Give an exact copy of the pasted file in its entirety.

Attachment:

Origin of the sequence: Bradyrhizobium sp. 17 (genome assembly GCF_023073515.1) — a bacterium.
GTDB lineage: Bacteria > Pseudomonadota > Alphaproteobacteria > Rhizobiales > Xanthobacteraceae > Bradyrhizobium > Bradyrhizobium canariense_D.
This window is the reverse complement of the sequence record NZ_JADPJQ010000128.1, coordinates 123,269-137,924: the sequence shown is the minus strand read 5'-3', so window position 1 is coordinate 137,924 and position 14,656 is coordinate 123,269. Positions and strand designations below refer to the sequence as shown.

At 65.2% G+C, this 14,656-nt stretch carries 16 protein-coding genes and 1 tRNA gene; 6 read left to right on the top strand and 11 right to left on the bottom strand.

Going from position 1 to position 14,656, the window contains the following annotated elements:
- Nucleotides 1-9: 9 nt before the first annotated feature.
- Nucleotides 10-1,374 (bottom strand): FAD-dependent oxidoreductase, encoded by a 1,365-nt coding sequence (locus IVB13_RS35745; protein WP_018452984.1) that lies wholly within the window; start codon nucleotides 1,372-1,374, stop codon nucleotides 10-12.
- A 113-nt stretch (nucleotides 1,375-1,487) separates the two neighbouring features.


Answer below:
Origin of the sequence: Bradyrhizobium sp. 17 (genome assembly GCF_023073515.1) — a bacterium.
GTDB lineage: Bacteria > Pseudomonadota > Alphaproteobacteria > Rhizobiales > Xanthobacteraceae > Bradyrhizobium > Bradyrhizobium canariense_D.
This window is the reverse complement of the sequence record NZ_JADPJQ010000128.1, coordinates 123,269-137,924: the sequence shown is the minus strand read 5'-3', so window position 1 is coordinate 137,924 and position 14,656 is coordinate 123,269. Positions and strand designations below refer to the sequence as shown.

At 65.2% G+C, this 14,656-nt stretch carries 16 protein-coding genes and 1 tRNA gene; 6 read left to right on the top strand and 11 right to left on the bottom strand.

Going from position 1 to position 14,656, the window contains the following annotated elements:
- Nucleotides 1-9: 9 nt before the first annotated feature.
- Nucleotides 10-1,374 (bottom strand): FAD-dependent oxidoreductase, encoded by a 1,365-nt coding sequence (locus IVB13_RS35745; protein WP_018452984.1) that lies wholly within the window; start codon nucleotides 1,372-1,374, stop codon nucleotides 10-12.
- A 113-nt stretch (nucleotides 1,375-1,487) separates the two neighbouring features.